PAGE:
February 2015

Supporting Those Who Have Experienced a Death by Suicide

When a friend or colleague experiences the death of a loved one by suicide, be aware that there will be a wide range and depth of feelings.  Honor and respect the needs of these bereaved in the days, weeks, and months following the death.  Recognize that each person manages t grief in their own way so be sure to ask the bereaved if they want your help or listening ear.  You may feel helpless. You may not know what to say. 

Learn More

February 18 2015

LGBTQ, Art Therapy and Grief

Grieving the loss of a loved one is difficult enough, but when the relationship is non-traditional it can become even more complicated. When an LGBTQ person cannot openly mourn the death of a loved one or when society at large disenfranchises this grief, heartache is turned inward and the healing process suffers. Sadly, sometimes folks disenfranchise their own grief. Secrecy, shame and guilt are a few of the grief reactions commonly expressed in the LGBTQ community. Turning grief inward can result in isolation, use of unhealthy coping strategies and feelings of depression.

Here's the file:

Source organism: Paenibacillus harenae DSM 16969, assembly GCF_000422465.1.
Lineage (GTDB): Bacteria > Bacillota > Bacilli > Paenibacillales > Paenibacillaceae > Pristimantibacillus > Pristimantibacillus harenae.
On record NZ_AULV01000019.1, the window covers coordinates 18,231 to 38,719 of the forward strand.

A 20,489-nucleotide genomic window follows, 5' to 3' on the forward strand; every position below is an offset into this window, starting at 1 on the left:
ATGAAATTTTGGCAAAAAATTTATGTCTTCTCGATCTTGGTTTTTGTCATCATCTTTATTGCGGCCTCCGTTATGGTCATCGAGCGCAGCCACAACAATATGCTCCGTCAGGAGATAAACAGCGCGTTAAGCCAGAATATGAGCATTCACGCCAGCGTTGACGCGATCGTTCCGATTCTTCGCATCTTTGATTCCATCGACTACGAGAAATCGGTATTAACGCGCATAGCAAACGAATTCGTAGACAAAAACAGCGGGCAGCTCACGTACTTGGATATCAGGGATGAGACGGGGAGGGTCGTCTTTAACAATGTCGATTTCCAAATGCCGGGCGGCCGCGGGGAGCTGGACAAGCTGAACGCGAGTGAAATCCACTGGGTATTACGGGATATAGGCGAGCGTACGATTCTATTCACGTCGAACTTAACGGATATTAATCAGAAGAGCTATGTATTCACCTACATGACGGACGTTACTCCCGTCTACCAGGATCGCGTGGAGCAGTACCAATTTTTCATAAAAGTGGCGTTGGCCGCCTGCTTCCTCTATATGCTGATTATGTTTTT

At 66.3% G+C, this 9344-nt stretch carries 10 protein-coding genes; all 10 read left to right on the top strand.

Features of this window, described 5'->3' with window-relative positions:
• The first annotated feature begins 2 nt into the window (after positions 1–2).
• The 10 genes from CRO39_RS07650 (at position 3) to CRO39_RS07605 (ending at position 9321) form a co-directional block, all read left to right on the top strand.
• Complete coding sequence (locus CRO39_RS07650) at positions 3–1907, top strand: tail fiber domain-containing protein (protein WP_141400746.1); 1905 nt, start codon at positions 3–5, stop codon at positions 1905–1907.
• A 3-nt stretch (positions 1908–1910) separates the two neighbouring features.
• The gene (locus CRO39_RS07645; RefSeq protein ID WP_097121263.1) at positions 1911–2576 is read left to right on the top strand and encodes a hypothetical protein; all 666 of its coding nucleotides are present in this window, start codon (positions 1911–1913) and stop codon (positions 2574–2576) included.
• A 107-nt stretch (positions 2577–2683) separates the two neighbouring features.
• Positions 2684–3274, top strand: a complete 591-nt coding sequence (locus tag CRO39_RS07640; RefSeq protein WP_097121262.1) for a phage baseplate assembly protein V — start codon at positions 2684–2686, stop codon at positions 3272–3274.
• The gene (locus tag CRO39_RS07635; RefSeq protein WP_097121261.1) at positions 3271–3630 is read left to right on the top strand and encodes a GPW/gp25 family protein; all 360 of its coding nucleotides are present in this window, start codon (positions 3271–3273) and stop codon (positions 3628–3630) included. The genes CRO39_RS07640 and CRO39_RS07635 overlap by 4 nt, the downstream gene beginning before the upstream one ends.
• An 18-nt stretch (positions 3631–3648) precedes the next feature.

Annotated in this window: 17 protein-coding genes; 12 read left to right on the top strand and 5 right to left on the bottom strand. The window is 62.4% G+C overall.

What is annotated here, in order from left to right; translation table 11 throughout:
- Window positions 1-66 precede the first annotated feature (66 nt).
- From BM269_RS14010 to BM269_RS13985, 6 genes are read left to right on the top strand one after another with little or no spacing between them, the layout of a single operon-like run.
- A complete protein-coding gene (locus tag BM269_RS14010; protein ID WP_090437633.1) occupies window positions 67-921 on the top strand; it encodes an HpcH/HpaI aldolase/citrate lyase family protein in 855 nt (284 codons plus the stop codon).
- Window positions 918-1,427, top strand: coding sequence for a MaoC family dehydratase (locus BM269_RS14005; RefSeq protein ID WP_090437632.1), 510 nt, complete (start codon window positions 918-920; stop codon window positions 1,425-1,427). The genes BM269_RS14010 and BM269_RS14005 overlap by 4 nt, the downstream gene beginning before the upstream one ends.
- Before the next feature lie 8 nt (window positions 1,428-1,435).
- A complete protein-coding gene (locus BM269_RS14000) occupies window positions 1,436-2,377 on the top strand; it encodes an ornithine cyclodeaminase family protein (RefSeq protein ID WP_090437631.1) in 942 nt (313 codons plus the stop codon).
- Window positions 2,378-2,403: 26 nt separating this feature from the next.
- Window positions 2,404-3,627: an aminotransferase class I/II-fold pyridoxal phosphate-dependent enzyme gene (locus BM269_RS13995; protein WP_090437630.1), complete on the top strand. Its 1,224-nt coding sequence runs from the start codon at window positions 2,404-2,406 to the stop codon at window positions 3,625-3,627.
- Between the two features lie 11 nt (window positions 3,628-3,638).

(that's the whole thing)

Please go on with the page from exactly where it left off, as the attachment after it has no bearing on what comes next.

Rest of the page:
Learn More

February 15 2015

Food and the Grief Connection

After the death of a loved one, many newly bereaved lose their appetite and interest in food. However food can play an important role in grief work. Food is a harbinger of memories.  Aromas often transport us to the past, providing comfort and joy in treasured remembrances.

Learn More

February 02 2015

|< < 1 > >|